Keratitis, Herpetic Kerato conjunctivitis (Ocular Herpes or Eye Herpes)

Herpetic Keratitis, commonly known as Eye Herpes is an inflammation of the cornea, the clear dome that covers the front part of the eye. Herpetic Keratitis is caused by the Herpes Simplex viruses.

Overview, Causes, & Risk Factors Nearly everyone is exposed to the virus during childhood.  Herpes simplex is transmitted through bodily fluids, and children are often infected by the saliva of an adult.  The initial infection is usually mild, causing only a sore throat or mouth.  After exposure, herpes simplex usually lies dormant in the nerve that supplies the eye and skin.

When the eye is involved, herpes simplex typically affects the eyelids, conjunctiva, and cornea.  Keratitis (swelling caused by the infection), a problem affecting the cornea, is often the first ocular sign of the disease.  In some cases, the infection extends to the middle layers of the cornea, increasing the possibility of permanent scarring.  Some patients develop uveitis, an inflammatory condition that affects other eye tissues.

Signs and Symptoms

Pain, redness of the eye, excess tears, light sensitivity, irritation, itchiness, and decreased vision are usually the symptoms of eye herpes.

Herpes simplex virus (HSV) infections involving the lid may present in one of two forms. The classic appearance involves an accumulation of small vesicles or pustules along the lid margin and/or periocular skin. These lesions typically have an inflamed, erythematous base. Within the first week of infection, the vesicles may ulcerate or harden into crusts. A second “erosive-ulcerative” form of HSV blepharitis has also been described. This presentation is characterized by erosions of the lid at the Gray line or ulcers along the lid margin, or a combination of both. The lid typically displays generalized swelling and redness associated with these lesions.

HSV blepharitis is encountered primarily in children, although adults may also manifest this disorder. Presenting symptoms include pain and tenderness upon palpation, as well as increased lachrymation in severe cases. If the conjunctiva is involved, tarsal follicles may be observed along with bulbar injection and chemosis. Swollen pre-auricular nodes (pre-auricular lymphadenopathy) on the involved side is common.

Primary ocular infections occur most often in children between the ages of 6 months and 5 years, and almost invariably present as blepharitis or blepharoconjunctivitis. In recurrent attacks, the virus usually reappears as a dendritic keratitis. Several reports of recurrent HSV blepharitis have been reported in the literature, however.

Detection and Diagnosis

Herpes simplex is diagnosed by slit lamp examination. Tinted eye drops that highlight the affected areas of the cornea may be instilled to help the doctor evaluate the extent of the infection.  

Treatment

Treatment of herpes simplex keratitis depends on the severity.  An initial outbreak is typically treated with topical and sometimes oral anti-viral medication. The doctor may gently scrape the affected area of the cornea to remove the diseased cells.  Patients who experience permanent corneal scarring as a result of severe and recurrent infections may require a corneal transplant to restore their vision.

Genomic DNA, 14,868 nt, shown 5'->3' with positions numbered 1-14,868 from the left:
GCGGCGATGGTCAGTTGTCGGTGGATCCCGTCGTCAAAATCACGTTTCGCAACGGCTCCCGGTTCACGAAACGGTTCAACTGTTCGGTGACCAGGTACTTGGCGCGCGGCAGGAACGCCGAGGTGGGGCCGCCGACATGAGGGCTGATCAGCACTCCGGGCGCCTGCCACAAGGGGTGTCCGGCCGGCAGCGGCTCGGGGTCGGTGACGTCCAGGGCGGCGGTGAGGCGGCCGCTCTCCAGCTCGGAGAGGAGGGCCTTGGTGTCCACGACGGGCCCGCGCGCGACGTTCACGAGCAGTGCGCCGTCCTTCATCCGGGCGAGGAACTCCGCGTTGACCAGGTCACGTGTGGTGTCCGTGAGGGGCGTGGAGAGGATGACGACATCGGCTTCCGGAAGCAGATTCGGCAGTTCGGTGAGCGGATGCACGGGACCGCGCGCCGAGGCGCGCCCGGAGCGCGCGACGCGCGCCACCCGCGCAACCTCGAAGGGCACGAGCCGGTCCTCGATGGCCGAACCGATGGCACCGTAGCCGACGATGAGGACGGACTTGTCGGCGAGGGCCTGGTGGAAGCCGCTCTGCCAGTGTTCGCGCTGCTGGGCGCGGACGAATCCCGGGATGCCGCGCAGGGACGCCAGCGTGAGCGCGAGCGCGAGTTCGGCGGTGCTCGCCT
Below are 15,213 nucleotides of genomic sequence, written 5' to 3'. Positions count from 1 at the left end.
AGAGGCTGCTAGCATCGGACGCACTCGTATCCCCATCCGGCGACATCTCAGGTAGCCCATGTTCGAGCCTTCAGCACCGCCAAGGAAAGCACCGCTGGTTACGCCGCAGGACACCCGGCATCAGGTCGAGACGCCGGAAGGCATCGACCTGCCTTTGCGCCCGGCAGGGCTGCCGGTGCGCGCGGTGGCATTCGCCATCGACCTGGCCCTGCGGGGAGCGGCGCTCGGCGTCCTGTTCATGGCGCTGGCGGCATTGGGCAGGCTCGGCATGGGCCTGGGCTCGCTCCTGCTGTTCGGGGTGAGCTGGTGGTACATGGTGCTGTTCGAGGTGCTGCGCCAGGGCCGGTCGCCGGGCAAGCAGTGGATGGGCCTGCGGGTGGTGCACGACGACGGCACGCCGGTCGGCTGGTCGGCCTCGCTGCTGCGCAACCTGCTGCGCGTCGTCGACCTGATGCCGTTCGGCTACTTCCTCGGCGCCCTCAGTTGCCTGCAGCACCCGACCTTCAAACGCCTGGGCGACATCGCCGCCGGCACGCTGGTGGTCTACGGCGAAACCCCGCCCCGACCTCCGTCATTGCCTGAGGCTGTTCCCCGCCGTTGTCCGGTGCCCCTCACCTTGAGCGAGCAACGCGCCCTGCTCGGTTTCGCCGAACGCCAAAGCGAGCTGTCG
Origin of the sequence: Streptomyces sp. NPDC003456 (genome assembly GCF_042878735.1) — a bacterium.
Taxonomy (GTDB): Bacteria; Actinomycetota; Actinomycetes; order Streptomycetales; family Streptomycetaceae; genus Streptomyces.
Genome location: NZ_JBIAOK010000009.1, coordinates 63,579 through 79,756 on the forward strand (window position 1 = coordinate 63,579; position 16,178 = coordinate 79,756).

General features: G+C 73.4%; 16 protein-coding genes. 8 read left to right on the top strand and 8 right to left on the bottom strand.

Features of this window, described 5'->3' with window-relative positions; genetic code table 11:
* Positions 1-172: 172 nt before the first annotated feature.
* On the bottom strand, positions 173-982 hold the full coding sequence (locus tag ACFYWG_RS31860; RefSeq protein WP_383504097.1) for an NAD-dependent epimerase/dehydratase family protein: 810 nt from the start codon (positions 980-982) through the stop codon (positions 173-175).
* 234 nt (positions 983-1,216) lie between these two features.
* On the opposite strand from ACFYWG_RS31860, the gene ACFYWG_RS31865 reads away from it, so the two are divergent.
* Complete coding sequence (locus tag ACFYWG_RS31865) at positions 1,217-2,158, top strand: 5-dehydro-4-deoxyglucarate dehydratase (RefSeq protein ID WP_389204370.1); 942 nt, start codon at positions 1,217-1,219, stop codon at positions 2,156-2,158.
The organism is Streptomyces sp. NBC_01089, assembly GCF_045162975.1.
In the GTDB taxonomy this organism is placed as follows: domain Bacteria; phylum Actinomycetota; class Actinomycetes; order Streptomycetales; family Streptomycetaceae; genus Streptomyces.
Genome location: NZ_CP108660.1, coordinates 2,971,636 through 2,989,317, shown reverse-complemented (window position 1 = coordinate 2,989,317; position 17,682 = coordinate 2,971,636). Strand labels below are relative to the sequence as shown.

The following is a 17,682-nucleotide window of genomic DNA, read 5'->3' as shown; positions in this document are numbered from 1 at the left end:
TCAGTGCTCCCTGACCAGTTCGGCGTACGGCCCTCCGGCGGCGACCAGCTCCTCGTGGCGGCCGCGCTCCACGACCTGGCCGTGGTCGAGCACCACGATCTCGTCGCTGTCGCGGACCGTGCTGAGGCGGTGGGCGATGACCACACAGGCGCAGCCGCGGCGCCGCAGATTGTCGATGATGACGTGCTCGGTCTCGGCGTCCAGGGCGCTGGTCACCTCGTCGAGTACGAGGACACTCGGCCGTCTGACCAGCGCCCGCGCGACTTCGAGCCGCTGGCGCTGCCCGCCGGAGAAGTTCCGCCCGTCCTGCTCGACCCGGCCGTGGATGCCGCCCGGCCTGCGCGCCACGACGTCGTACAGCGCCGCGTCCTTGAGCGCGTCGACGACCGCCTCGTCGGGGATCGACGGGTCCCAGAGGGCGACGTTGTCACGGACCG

There is no specific treatment for HSV blepharitis, and most often the course of the disease is self-limiting. The use of warm saline compresses with a topical drying agent (e.g. 70% alcohol) is usually sufficient to palliate the patient. If the lesions are extensive, concomitant use of a topical antibiotic ointment is prudent to prevent a secondary opportunistic bacterial infection. The use of topical or oral antiviral agents has not been proven to enhance the recovery of patients with HSV blepharitis, although it is advocated by some practitioners for more severe cases. The use of topical steroids on HSV lid lesions may be unwise, particularly if there is other ocular involvement. Although corticosteroids may be used without fear in cases of herpes zoster (HZO) blepharitis, their use in cases of HSV infection may predispose the patient to the eruption of a dendritic keratitis.

Additional Clinical Information

Always include HZO in the differential diagnosis of HSV blepharitis. Keep in mind, however, that HZO typically affects elderly patients over the age of 70. Younger patients who present with HZO are often immunocompromised secondary to disorders such as AIDS or lymphoma. HSV blepharitis is usually encountered in children, but can occur at any age.

Although herpes simplex is known as a sexually transmitted disease, the vast majority of ocular herpes infections are not contracted via sexual contact. This is very important to recognize when considering pediatric cases of HSV blepharitis.

  • What is Eye Herpes?
  • Should you see a Doctor for Eye Herpes?
  • Is Eye herpes Contagious?
  • How common is Eye Herpes?
  • What Causes Eye Herpes?
  • What are the symptoms of Eye Herpes?
Symptoms caused by HSV 1 infection (HSV 1 is known to affect the following areas of the body.)

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Types of Human Herpes Virus
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